The Ember Blade by Chris Wooding

Rating 9.7/10
This is the fantasy book we’ve all been waiting for.

773 pages. 2 days to read. 1 review to write.

On a day that changes his life forever, Aren sees his father knifed to death in the dining room of their own home by a watchman of the Iron Hand, inquisitors who deal with only the gravest threats to the Krodan Empire. Removed to a prison mine with his best friend, Cade, his conviction that somehow the vaunted Krodan justice he was raised to have total faith in will soon remedy their situation is chipped away by the brutal indifference he finds there. Getting out only proves that his life was built on foundations of falsity and betrayal. So far, so normal, right? Let’s be honest now, the blurb doesn’t sound entirely inspiring. But in a perfect example of how to under promise and over deliver, what you might think you’re getting is a typical, somewhat out-dated, young man on a quest to find himself and save the world, and what you’re actually getting is a complex, morally ambiguous, cleverly told story that has 773 pages feeling like something over way too soon.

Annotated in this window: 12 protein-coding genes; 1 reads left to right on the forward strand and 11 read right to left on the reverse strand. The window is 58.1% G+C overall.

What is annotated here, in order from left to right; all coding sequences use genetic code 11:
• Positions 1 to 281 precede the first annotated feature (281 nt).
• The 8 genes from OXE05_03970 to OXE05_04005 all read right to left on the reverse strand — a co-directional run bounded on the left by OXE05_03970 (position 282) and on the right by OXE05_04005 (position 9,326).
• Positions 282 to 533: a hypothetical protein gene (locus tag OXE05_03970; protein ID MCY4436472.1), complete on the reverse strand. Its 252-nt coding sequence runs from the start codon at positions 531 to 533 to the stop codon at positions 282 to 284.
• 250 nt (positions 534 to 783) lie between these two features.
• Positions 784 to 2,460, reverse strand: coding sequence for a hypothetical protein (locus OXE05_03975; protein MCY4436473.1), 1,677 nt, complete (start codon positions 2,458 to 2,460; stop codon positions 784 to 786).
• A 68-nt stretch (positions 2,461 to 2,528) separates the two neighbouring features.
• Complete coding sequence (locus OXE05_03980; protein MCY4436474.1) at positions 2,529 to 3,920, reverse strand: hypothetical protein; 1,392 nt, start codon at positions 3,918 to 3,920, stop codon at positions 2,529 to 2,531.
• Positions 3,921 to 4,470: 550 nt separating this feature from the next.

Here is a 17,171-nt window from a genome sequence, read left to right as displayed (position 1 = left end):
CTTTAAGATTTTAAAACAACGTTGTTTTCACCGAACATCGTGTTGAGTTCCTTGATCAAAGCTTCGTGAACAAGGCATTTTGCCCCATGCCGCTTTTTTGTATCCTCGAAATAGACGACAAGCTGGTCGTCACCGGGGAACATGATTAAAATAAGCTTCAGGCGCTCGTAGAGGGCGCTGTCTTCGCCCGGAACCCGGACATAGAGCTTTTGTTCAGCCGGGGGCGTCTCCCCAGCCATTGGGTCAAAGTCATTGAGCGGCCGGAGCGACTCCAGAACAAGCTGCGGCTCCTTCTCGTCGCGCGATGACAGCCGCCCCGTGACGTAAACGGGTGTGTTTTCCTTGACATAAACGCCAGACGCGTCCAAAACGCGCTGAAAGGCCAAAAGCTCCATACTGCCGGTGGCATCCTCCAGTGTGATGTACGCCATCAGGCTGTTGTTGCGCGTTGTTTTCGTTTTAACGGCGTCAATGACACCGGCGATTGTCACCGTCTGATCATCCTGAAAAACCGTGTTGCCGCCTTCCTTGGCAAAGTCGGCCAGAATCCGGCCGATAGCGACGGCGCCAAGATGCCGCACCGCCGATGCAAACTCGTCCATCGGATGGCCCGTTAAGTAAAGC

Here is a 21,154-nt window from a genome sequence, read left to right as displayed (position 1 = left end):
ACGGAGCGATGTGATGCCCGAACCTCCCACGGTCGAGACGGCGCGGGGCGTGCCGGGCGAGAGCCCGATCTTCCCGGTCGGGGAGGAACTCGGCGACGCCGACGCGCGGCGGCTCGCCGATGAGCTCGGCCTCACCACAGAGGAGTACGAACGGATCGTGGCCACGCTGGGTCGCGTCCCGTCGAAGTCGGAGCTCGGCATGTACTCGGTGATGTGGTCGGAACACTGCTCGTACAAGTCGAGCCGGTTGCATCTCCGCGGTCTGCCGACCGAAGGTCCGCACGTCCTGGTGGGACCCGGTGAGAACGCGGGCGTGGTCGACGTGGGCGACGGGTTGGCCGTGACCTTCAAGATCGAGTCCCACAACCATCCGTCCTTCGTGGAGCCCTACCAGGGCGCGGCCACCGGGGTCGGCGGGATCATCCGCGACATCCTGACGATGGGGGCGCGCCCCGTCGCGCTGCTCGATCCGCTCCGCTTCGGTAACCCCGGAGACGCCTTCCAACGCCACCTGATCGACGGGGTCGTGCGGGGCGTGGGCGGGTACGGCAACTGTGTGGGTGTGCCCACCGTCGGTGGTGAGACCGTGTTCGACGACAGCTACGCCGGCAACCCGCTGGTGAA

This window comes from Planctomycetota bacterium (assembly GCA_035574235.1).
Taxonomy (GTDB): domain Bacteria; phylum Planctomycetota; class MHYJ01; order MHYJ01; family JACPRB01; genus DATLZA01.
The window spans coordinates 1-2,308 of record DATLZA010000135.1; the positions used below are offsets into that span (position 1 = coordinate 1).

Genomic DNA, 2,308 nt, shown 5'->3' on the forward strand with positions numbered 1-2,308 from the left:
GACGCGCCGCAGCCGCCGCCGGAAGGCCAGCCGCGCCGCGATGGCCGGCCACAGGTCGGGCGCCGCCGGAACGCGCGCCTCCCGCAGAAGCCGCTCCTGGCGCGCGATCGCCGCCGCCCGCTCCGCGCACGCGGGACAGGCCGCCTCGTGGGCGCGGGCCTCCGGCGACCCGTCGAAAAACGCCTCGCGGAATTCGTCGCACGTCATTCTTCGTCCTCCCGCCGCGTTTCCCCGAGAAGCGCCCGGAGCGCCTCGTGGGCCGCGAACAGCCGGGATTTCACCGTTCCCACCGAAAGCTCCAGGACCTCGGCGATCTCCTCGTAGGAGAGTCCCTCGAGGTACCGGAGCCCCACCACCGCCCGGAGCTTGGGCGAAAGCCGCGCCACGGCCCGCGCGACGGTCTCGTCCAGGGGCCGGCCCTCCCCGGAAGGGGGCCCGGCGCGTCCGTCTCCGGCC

Picture, if you will, the great works of fantasy in the form of battered warriors, stood shoulder to shoulder, stretching into the past in a line unbreaking. In The Ember Blade, we see echoes of them all: traces in a place, a name, or the fundamentals of character, in the heroic nature of the quest, the prison break, the destiny chased, or the you-shall-not-pass moment. There’s so much in this new arrival that feels like them, but it is no bastard child. Instead, this warrior steps up to take his place beside them, inspired by what came before and offering a respectful and loving ode to their skills, while proving his own worth in every word and deed. And he’s going to do with with a wink and a smile, no less.

What’s history but a series of lessons we didn’t learn?